We design and deliver industry-leading websites, digital products, services, and systems that exceed the needs of our clients. Our user-centric approach delivers experiences that engage customers and drive long-term success.
Head of UX
Development Q&A with Sarah Campbell
What's the difference between UI (user interface) and UX (user experience)?
UI is strictly a digital term - it is about the look and feel of a digital asset, and how a user interacts with it. UX encompasses the whole journey - offline and online - that a user takes in interacting with a company. Though often confused, UI Design and UX Design cannot be used interchangeably - and it does matter.
If SEO is the main factor in ranking on Google, then why should I care about user experience?
Though ranking highly on Google and being optimised for search is what gets people to your website, if they can't find what they're looking for once they're on your website, then they won't be coming back. The UX of your site takes into account your site visitors, their needs, and the journeys they will take to get the information they want, ultimately converting to become customers. If that journey is too convoluted, the information too hard to find, your site too hard to navigate, then you may be ranked #1 on Google, but you won't be increasing your customer base.
The majority of my customers use my website on desktop, do I still need to consider mobile UX?
Yes. Your customers may not use mobile, but Google predominantly uses the mobile version of the content for indexing and ranking. And since 94% of organic search traffic comes from Google, your site better be optimised for mobile devices.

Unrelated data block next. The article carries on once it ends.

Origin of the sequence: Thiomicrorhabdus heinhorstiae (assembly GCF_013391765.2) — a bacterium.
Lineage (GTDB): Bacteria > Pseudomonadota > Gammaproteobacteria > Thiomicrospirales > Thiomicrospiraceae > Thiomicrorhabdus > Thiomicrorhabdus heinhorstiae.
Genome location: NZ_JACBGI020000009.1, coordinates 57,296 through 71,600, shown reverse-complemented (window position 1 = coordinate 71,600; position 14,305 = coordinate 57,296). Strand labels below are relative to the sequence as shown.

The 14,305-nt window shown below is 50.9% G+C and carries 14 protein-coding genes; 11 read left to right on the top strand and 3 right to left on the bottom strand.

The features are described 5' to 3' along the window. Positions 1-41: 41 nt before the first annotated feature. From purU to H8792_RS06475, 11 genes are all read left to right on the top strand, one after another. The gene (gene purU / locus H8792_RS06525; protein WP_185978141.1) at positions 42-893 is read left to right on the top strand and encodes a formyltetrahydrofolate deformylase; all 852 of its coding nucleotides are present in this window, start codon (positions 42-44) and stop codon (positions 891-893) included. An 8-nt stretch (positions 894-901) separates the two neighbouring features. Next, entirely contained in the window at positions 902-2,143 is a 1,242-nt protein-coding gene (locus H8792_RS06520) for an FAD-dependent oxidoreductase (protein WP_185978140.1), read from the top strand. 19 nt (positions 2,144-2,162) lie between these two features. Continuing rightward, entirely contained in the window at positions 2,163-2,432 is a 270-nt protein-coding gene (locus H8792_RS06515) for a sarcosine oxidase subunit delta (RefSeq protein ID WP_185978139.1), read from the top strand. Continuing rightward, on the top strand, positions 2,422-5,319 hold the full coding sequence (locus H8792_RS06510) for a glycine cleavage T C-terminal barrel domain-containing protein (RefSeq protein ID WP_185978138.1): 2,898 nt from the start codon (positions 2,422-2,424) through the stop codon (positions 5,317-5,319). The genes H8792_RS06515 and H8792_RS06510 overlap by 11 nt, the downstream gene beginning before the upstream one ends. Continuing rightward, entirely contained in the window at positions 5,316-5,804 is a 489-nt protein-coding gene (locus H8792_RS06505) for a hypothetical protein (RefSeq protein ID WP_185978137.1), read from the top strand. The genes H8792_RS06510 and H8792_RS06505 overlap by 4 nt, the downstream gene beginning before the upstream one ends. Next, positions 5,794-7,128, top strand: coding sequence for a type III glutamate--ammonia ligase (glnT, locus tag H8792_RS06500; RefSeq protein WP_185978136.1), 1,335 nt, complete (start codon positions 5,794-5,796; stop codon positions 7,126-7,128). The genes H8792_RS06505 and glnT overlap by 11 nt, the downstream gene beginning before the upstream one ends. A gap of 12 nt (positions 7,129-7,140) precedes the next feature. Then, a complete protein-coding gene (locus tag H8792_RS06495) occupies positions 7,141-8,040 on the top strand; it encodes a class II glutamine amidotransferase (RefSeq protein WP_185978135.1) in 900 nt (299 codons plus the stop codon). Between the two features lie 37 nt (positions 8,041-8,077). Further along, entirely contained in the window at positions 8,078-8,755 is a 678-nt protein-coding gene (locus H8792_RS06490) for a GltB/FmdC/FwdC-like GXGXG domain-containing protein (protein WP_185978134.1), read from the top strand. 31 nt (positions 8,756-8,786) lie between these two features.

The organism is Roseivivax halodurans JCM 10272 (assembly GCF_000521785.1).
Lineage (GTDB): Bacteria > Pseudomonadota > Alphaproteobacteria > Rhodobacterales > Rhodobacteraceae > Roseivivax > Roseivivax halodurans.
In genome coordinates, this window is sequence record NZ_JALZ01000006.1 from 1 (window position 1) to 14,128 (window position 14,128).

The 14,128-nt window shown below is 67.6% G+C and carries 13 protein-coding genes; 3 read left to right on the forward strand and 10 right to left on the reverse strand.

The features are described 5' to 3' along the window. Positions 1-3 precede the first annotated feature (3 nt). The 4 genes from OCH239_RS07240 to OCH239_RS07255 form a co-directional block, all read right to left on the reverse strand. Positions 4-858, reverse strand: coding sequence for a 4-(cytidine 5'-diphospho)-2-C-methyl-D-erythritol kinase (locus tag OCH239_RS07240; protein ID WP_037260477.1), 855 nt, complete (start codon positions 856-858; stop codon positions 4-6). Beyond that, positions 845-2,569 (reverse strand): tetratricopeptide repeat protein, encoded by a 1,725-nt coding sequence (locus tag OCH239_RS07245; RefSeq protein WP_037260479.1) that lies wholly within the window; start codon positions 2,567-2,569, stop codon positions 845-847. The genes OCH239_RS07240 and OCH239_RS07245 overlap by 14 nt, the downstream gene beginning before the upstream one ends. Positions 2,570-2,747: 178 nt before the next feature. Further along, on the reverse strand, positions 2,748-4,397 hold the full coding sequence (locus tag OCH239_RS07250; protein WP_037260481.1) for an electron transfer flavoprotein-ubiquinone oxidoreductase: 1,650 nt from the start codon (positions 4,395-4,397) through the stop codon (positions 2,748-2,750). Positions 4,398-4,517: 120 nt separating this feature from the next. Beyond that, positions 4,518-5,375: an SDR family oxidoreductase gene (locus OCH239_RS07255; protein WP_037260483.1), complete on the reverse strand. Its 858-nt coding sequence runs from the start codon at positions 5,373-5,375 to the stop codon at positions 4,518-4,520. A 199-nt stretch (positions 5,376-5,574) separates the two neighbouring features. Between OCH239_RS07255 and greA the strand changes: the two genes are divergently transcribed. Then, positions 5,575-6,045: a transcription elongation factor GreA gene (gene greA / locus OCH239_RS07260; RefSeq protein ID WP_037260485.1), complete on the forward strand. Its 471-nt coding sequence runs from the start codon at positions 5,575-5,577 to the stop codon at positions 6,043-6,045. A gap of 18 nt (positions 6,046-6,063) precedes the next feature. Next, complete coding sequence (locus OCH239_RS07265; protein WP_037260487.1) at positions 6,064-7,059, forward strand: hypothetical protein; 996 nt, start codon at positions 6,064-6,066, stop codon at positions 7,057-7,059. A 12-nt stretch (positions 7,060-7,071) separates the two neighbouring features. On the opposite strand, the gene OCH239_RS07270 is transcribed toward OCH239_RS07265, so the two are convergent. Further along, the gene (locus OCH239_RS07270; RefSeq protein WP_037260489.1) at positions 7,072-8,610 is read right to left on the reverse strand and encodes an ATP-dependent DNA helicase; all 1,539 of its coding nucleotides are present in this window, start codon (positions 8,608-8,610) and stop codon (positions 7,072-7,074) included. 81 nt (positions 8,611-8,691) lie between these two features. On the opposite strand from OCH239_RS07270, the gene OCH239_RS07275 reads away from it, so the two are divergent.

How do I know which platform is right for me?
Selecting a platform that is the best suited for your business requires careful consideration. You need to look at a combination of platform cost and stability, support, updates and upgrades, and whether or not add-ons or plug-ins are required to meet your website objectives. Read:
How hard is it to migrate my website to a new platform?
Migration is not a goal, but a step in the process to get you onto a new platform. We focus on identifying the expectations you have with your new platform. We then look at which features and content need to be migrated, with the alternative being a fresh implementation that better meets your business goals. The focus is on automating the content migration as much as possible, and filling the gaps with manual content entry as the last resort. The complexity of a migration depends on how much content needs to be migrated, and how much the content structure differs between the existing and new websites.
Should I be considering a headless CMS approach?
One of the most compelling reasons to go headless is the ease at which your content can be made accessible to any channel or device you desire - web, mobile, kiosks, wearables, etc. Your content is delivered as blocks - not pages - making it easy to provide channel- and device-specific experiences. That being said, if you're not looking to push your content to more than one channel, that doesn't mean that you shouldn't still consider headless. A headless CMS provides flexibility to develop your site in your (or your developer's) language of choice. It provides peace of mind because site availability, security, performance, and upgrades are being handled by the headless CMS vendor. It allows for speed to go-live and creativity: content creation can be happening simultaneously with design and development; and headless allows you to think content first and not worry about having to build pages with templates and widgets.
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